Real estate companies in India are in the midst of a major rethink. Firstly, they are desperately trying to reduce the debt in their books to make their models more flexible. Secondly, these companies are also looking at ways and means to leverage the power of real estate investment trusts (REITs) to monetize their existing asset portfolios and become asset-light. Thirdly, real estate companies are also looking to restructure their business models and product structure to be in tune with the changing market demands. Lastly, real estate companies are also looking at means of getting large institutional investors to participate in projects either by taking a company-level stake or by involving themselves on a project basis. It is on these lines that the Indiabulls Real Estate Company Ltd. (IBREL) has sought to restructure itself. Here is how it will be restructured and what the larger implications could be. Continue reading
The government has already permitted REITS and InvITs to function in India in a big way. While the permission was granted nearly 3 years back, these products had failed to take off due to ambiguity over tax related issues. With these tax issues addressed in the Union Budget, it is time for REITS and InvITs to take off in India in a big way. But first, how exactly do these products work. Continue reading
As the Nifty and the Sensex scale new highs, the key question is whether it time to book profits and move out. There may be no clear answers as these decisions are largely driven by individual trading strategies and individual goals. However, there are 9 things that traders and investors need to remember before taking a decision to book profits just because the Nifty and the Sensex are at a new high… Continue reading
Ever since the commodity market regulation came under SEBI, there have been expectations of large scale reforms. Over the last few years, the commodity market has been subject to a lot of restraints like government controls, imposition of CTT, dwindling volumes etc. The NSEL default had only served to make things tougher for the commodity markets. Mr. Tyagi had already indicated broad reforms of the commodities business and the meet surely did not disappoint… Continue reading
The recent SEBI meet that concluded this week was special for the reason that it was the first meet chaired by the new SEBI chairman, Mr. Ajay Tyagi. The Board meet also had a very heavy agenda and to the credit of SEBI they have gone ahead and pushed for reforms on most of the areas. There were a lot of pending issues on the IPO front and the SEBI Board meet has taken a decisive step on two fronts…
Monitoring of IPO fund usage…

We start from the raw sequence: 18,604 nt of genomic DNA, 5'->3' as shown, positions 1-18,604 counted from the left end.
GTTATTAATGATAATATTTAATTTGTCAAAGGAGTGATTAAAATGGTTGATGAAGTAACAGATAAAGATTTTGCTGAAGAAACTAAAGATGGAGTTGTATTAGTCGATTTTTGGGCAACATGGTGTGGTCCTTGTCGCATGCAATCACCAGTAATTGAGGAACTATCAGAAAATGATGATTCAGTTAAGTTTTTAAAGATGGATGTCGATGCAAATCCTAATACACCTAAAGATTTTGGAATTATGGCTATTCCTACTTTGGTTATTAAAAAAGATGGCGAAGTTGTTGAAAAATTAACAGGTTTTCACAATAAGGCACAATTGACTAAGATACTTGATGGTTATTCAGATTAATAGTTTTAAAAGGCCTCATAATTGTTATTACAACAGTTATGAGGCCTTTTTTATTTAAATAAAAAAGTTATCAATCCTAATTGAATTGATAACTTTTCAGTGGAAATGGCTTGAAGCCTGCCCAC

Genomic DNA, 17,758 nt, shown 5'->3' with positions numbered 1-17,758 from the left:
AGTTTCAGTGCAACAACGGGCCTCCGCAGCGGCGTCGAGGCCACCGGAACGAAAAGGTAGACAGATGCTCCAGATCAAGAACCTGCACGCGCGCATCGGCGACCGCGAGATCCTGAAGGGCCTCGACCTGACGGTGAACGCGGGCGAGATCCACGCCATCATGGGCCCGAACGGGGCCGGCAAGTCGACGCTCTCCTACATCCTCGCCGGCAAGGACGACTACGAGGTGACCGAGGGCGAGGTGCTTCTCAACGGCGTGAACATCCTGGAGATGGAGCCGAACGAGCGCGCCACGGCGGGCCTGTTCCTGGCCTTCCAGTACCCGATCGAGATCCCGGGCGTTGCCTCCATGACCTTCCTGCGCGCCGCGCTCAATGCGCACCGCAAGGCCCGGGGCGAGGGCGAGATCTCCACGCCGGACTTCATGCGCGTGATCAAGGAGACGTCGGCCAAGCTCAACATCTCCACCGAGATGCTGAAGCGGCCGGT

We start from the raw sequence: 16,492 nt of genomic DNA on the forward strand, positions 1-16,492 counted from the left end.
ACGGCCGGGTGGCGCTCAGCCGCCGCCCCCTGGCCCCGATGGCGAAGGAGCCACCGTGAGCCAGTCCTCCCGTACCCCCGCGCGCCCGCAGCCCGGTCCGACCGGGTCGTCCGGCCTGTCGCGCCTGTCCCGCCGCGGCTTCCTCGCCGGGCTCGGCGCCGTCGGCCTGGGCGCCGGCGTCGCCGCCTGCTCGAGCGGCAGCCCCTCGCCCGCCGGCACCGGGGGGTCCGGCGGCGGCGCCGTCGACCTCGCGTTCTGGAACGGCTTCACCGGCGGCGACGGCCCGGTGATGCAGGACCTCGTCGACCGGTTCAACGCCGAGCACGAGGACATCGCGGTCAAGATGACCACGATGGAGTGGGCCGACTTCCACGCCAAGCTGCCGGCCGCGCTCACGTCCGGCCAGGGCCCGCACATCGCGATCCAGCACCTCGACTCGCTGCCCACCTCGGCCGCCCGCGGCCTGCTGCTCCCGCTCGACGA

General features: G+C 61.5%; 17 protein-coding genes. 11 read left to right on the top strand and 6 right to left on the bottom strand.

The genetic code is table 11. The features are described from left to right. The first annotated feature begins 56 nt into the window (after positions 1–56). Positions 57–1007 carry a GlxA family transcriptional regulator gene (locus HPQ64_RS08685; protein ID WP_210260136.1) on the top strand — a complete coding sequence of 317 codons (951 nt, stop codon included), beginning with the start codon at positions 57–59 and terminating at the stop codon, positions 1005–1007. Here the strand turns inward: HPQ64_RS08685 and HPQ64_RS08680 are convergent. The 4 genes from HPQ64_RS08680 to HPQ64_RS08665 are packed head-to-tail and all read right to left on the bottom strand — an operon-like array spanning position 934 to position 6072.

The previous financial year 2016-17 saw nearly $2.2 billion raised through the IPO route. The coming year is likely to be much bigger with $5 billion likely to be raised through the IPO route. Recent IPO listings have not only been at a premium but have also sustained post-listing gains. That has substantially reinforced the faith of investors in the IPO markets. The SEBI Board meet has approved the reduction of IPO funds monitoring threshold from Rs.500 crore to Rs.100 crore. Currently, only IPOs that raise above Rs.500 crore are required to appoint an agency to monitor the usage of funds raised through the IPO. That limit now stands reduced to Rs.100 crore. There have been constant allegations of promoters diverting funds for purposes other than stated in the prospectus. The monitoring agency will report all such deviations to the shareholders as well as to SEBI. That will surely be a major check on fly-by-night promoters in the IPO market!
Expanding the QIB definition…
One of the key investor participants in the IPO market is the qualified institutional buyer (QIB). Normally, banks, insurance companies, mutual funds and foreign institutional investors are included under the definition of QIB. In its latest board meet, SEBI has expanded the definition of QIB to include systemically important NBFCS also under that header. Thus, NBFCs with a net worth of Rs.500 crore and more will be permitted to invest via the QIB route. Since QIB allotments are on a discretionary basis, this will incentivize NBFCs to apply for a larger share of IPO allotment. From the fund raiser’s point of view, this opens up a new sales channel for raising equity funds from, apart from the regular financial institutions that are anyways being tapped. This will also make NBFCs more serious players in the IPO market.
How will these help IPO markets?
These announcements are surely a step in the right direction. The IPO monitoring of issues above Rs.100 crore will ensure better usage of funds raised through IPOs. Investor interest will be better protected. The inclusion of large NBFCs under the definition of QIB will expand the QIB universe. In the process the IPO market will become broader and more transparent. SEBI has made a start; a lot will depend on how these measures are implemented! ©